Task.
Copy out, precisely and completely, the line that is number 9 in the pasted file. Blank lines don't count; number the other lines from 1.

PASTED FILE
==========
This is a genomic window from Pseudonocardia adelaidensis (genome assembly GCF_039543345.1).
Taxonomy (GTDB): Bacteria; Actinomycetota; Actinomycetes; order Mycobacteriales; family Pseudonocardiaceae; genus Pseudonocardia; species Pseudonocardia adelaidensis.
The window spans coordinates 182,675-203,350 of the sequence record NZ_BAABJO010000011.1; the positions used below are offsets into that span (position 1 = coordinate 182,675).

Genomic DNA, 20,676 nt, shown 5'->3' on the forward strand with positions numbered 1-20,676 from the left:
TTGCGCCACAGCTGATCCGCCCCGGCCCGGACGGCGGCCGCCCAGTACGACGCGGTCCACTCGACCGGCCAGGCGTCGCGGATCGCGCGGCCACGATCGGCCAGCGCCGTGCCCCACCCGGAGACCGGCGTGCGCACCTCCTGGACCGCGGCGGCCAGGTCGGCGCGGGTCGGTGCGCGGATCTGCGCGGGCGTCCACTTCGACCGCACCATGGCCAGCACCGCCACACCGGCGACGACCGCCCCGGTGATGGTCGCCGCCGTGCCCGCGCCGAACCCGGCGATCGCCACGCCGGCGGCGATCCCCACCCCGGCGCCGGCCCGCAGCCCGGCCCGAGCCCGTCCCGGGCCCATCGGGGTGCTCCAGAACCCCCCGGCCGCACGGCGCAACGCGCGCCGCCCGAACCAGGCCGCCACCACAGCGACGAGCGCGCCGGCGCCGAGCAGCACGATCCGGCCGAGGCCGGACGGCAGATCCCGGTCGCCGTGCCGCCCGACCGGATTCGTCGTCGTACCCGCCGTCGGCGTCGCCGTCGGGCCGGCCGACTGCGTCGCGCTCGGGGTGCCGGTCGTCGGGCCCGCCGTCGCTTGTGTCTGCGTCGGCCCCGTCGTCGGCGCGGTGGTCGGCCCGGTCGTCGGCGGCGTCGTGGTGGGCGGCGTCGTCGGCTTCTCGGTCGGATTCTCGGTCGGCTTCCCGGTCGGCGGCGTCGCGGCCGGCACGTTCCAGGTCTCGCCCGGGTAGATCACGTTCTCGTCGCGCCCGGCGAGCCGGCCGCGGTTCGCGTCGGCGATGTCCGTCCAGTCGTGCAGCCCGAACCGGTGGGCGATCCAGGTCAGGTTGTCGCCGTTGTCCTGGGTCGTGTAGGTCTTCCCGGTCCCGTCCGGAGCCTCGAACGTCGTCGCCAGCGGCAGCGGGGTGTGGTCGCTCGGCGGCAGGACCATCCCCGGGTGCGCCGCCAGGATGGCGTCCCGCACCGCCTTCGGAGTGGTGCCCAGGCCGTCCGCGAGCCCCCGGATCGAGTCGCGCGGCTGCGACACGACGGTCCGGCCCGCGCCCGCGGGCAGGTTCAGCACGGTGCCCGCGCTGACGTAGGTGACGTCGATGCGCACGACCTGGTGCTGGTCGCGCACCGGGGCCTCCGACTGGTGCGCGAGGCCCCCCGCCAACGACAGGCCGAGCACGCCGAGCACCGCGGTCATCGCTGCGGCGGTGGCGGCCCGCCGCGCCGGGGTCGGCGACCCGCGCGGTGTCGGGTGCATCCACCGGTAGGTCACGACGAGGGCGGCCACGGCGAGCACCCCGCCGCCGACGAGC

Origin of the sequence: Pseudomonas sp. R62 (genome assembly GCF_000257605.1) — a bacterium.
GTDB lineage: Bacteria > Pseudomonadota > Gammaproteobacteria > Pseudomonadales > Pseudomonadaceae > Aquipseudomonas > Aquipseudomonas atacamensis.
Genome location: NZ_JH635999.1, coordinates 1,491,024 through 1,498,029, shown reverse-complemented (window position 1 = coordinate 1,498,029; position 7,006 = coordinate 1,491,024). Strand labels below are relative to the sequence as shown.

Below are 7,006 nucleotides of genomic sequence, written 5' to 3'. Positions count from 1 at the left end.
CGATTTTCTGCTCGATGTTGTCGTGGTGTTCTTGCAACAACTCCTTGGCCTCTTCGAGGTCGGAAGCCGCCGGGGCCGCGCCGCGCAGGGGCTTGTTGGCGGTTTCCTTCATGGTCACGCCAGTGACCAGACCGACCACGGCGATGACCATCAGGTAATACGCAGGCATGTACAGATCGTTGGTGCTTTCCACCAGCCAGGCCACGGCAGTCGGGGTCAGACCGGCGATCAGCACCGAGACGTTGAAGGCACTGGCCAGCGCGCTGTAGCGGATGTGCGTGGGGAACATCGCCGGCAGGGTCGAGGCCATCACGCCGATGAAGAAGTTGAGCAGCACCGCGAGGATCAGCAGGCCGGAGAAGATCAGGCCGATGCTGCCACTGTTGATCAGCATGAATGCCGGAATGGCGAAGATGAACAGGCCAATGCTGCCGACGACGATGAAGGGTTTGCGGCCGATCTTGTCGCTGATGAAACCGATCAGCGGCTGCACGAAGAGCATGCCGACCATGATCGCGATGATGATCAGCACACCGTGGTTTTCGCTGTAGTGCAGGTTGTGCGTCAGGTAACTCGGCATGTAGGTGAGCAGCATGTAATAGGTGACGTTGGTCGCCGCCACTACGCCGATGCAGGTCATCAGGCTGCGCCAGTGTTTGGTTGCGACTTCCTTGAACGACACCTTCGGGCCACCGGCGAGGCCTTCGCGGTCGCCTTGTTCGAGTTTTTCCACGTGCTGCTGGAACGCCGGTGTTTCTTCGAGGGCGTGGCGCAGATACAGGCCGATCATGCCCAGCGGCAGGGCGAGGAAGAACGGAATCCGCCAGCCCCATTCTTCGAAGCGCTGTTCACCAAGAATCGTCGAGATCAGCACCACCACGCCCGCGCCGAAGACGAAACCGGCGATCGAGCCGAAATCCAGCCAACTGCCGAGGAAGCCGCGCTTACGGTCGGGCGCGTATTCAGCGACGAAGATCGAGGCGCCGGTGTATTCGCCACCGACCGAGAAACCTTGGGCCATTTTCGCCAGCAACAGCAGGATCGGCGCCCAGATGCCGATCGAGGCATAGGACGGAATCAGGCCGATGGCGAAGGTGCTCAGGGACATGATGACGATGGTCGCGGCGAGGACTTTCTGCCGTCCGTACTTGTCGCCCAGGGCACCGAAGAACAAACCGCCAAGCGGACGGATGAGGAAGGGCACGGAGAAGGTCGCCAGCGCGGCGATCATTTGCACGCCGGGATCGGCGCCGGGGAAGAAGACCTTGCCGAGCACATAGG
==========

Below are 7,006 nucleotides of genomic sequence, written 5' to 3'. Positions count from 1 at the left end.